The canonical answer is an increase in the price of oil.
Oil is used as an input in so many production processes, and we use fuel to transport ourselves and various goods.
So, when the price of oil goes up, it results in increases in production costs, and this tends to lead to price increases in a number of other goods and services – i.e. it leads to inflation.
This is cost-push inflation (as opposed to demand-pull) because it originated from the supply-side: it was an increase in the cost of production that led to the inflation.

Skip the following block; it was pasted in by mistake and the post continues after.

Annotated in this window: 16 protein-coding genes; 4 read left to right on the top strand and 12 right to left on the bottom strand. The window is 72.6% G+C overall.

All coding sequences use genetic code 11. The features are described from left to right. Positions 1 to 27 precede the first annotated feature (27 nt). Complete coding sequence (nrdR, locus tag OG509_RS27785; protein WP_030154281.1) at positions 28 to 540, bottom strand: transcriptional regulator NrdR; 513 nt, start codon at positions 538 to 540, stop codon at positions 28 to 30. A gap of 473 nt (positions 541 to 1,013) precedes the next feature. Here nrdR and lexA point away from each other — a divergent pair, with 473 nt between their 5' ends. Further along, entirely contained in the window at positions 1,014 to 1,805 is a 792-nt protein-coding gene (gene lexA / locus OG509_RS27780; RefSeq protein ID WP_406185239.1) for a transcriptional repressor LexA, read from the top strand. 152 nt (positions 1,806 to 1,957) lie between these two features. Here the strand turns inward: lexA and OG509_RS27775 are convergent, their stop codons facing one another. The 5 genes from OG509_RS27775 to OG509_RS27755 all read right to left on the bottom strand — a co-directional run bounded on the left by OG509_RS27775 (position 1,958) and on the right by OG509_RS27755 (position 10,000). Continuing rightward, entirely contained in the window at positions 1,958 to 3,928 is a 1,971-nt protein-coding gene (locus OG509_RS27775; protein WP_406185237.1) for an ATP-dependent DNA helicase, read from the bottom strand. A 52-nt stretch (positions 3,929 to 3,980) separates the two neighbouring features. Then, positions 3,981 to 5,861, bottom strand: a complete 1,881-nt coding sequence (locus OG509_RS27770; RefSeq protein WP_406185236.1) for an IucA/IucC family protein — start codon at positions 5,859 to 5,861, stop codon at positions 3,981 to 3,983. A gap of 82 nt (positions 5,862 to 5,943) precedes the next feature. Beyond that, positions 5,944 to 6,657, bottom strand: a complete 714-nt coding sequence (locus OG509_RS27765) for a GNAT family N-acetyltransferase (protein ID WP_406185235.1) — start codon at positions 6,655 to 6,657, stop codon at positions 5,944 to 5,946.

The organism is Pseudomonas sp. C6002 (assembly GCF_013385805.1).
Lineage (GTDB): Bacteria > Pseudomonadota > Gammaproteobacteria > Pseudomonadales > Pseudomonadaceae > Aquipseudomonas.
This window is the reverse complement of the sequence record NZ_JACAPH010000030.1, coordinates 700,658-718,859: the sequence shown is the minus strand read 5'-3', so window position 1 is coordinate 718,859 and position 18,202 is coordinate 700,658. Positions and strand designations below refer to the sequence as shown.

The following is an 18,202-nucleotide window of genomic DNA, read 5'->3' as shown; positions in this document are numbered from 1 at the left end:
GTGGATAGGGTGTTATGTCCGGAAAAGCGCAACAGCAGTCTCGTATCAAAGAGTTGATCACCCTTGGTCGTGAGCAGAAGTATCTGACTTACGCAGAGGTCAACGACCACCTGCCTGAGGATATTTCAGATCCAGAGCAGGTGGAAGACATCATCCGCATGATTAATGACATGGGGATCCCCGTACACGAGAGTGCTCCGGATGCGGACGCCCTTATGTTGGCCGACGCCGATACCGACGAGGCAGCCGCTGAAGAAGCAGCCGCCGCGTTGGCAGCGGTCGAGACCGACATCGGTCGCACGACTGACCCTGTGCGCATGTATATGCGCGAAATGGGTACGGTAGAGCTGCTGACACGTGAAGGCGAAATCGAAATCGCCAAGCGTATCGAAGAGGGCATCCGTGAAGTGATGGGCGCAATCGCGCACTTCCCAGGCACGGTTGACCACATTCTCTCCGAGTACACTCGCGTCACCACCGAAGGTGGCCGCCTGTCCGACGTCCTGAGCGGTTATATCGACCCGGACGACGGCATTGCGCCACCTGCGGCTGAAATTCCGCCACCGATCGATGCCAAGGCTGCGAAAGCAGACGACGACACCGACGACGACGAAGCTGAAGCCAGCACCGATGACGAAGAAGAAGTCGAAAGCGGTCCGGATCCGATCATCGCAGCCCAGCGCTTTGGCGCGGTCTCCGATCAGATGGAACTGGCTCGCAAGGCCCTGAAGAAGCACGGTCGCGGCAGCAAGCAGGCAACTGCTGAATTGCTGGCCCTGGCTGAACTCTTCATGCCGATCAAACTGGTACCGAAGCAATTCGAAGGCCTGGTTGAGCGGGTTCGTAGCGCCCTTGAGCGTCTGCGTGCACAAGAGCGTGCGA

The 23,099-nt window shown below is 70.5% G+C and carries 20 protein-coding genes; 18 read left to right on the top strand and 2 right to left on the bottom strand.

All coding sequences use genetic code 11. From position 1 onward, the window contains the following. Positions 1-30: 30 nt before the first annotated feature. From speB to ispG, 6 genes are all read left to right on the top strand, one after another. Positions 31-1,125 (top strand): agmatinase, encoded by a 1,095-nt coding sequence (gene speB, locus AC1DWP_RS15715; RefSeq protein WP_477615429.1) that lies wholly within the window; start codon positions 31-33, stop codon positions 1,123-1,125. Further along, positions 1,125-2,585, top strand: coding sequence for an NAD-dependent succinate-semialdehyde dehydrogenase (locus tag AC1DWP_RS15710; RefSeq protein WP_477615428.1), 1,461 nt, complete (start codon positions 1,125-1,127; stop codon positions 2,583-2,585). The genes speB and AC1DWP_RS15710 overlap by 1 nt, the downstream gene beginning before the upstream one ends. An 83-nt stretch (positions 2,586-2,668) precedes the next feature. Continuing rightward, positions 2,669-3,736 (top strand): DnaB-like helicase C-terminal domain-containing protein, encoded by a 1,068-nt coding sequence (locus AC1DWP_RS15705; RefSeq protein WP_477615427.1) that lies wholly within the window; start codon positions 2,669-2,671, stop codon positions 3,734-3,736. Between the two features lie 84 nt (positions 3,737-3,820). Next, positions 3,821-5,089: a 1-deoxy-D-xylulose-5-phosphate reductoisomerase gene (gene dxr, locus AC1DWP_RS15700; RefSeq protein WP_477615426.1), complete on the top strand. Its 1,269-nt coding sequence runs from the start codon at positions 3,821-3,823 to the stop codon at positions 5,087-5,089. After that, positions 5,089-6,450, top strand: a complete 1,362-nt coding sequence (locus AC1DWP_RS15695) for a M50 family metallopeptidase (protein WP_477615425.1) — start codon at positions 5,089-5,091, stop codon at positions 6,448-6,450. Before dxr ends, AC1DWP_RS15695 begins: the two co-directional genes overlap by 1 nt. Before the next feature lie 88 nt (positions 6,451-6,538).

Many other examples of cost-push are possible. Unions demanding (and receiving) higher wages for workers is perhaps another good example. (Since labour is also a widely-used input, the reasoning is similar to that of an oil price increase.)